These distances are certainly arbitrary and you can set up you own distances for each of the three philosophies. Certainly those philosophies will change on extremely down hill putts. By adopting a speed philosophy based on the length of the putts, should result in better putting stats.

The Goofy Game of Golf Searching for the Answer

It’s been about six weeks since the last blog and the season is winding down. The year has been disappointing but I hope a very useful learning experience. My handicap rose from 3.6 in the spring to  5.2 with the handicapping season officially over on October 31st. My play was erratic all year and my tournament play with some brief exceptions, horrendous. The blog is back to the title of searching for the answer, instead of trying to execute the answer. Fortunately or unfortunately I did not execute the author either. So, what happened?

This time last year I thought I had found the answer, which was finding your that day golf swing. It was to approach each round with an open mind and try to feel your golf swing, and let your ball flight patterns dictate how you would swing for that day. Another way I put it was to abandoned that swing thought before it abandoned you. In the beginning this seemed to work out well and I thought I was really on to something for the 428th time. But as the year went on things began to go in the wrong direction. The way I was trying to compensate did not work as well on some golf courses and really did not work for tournament pressure. I wrote last spring that I thought the best way to get in the groove on the day that you played was to do opposite of the bad shot, rather than trying to allow for the bad shot. In other words if your first tee shot of the day was a high right shot, rather than aiming more left and trying to play that shot, I felt it would be better to aim right and draw the ball which would correct the problem of the first swing. There is not enough space in this blog to write about why this did not work, but it had to do many times with the way certain courses are designed and really trying to play a shot that was not the right shot for the situation. Needless to say this year went by too fast and did not go the way I envisioned it. I did manage to play 100+ rounds for the fourth consecutive year and I am still counting as there is still a little golf season left in the Burgh.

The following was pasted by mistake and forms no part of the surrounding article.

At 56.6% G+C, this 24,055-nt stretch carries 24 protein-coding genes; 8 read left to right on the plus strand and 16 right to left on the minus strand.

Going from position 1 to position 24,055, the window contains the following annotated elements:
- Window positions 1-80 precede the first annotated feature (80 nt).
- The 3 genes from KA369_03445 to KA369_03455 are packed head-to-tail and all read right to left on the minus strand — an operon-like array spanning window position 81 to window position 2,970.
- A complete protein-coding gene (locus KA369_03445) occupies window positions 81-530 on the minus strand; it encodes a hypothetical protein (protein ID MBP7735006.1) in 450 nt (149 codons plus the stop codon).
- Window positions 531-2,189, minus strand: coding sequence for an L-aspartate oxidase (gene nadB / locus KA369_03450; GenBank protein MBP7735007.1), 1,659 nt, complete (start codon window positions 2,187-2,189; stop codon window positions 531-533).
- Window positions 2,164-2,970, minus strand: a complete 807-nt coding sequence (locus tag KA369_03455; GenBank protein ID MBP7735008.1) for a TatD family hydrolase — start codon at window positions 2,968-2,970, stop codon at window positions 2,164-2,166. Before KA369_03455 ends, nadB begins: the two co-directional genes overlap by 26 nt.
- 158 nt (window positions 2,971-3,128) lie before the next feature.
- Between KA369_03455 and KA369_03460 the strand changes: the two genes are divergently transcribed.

So the quest will go on, with a little different strategy. Now we all know that great ball striking does not always mean great scoring. Without great ball striking, however, you will not have great scoring. Yes, with a great short game and putting, you can always salvage a round where you are not hitting the ball very well, and maybe even pull out a round close to par. But that is still not great scoring.  The way to go about getting consistent ball striking every time you play  will be a major goal, in the coming year. It will boil down to finding a way to control your body and using particular muscles to control the way the golf swing is performed. I will discuss this hopefully with some positive answers in future blogs.